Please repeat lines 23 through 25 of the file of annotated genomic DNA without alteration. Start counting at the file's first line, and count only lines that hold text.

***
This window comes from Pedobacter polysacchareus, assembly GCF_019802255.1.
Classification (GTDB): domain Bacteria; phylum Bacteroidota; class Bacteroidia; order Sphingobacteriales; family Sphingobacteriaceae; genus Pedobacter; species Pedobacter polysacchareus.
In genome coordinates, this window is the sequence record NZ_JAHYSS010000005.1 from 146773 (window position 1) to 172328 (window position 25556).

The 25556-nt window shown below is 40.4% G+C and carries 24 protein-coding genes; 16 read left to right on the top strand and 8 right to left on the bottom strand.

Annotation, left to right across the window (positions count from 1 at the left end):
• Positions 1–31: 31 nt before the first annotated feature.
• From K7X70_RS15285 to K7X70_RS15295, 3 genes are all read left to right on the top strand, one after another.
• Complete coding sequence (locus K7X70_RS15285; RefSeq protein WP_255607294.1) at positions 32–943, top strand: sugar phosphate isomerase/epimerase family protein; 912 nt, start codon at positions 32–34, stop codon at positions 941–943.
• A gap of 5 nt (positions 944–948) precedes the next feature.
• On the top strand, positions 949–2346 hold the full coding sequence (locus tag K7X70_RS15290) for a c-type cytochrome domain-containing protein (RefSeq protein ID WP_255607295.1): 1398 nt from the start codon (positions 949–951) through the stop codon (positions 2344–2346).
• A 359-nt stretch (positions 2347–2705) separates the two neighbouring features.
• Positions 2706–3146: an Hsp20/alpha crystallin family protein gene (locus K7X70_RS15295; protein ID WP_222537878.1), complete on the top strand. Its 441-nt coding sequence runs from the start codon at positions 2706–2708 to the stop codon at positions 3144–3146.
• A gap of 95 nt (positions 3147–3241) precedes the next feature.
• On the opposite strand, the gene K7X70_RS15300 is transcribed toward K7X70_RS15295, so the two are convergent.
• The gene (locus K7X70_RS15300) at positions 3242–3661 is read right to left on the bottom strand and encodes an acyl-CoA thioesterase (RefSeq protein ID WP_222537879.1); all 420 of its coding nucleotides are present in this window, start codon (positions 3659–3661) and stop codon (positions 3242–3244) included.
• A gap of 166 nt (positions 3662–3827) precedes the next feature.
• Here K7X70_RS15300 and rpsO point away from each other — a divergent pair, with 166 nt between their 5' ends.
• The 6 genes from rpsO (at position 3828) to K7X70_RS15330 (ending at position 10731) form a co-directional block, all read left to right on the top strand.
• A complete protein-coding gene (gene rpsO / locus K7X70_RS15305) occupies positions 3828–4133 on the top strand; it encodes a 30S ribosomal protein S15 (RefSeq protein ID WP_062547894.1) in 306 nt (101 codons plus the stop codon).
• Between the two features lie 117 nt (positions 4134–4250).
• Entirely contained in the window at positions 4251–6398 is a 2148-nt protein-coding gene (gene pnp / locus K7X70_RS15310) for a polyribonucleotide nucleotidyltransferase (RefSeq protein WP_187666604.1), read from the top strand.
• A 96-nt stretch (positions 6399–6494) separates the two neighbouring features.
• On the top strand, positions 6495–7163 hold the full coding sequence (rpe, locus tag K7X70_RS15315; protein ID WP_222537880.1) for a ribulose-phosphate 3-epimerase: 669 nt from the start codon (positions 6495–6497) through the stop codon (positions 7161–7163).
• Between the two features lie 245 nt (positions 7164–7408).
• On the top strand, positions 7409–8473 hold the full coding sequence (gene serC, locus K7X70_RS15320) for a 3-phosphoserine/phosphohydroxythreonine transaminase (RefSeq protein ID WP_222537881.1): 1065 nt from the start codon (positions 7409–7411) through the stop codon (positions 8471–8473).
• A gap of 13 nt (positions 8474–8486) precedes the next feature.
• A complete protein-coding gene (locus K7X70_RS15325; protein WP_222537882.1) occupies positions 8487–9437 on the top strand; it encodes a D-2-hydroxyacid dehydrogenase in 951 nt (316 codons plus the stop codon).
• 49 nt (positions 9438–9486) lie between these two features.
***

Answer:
• On the top strand, positions 6495–7163 hold the full coding sequence (rpe, locus tag K7X70_RS15315; protein ID WP_222537880.1) for a ribulose-phosphate 3-epimerase: 669 nt from the start codon (positions 6495–6497) through the stop codon (positions 7161–7163).
• Between the two features lie 245 nt (positions 7164–7408).
• On the top strand, positions 7409–8473 hold the full coding sequence (gene serC, locus K7X70_RS15320) for a 3-phosphoserine/phosphohydroxythreonine transaminase (RefSeq protein ID WP_222537881.1): 1065 nt from the start codon (positions 7409–7411) through the stop codon (positions 8471–8473).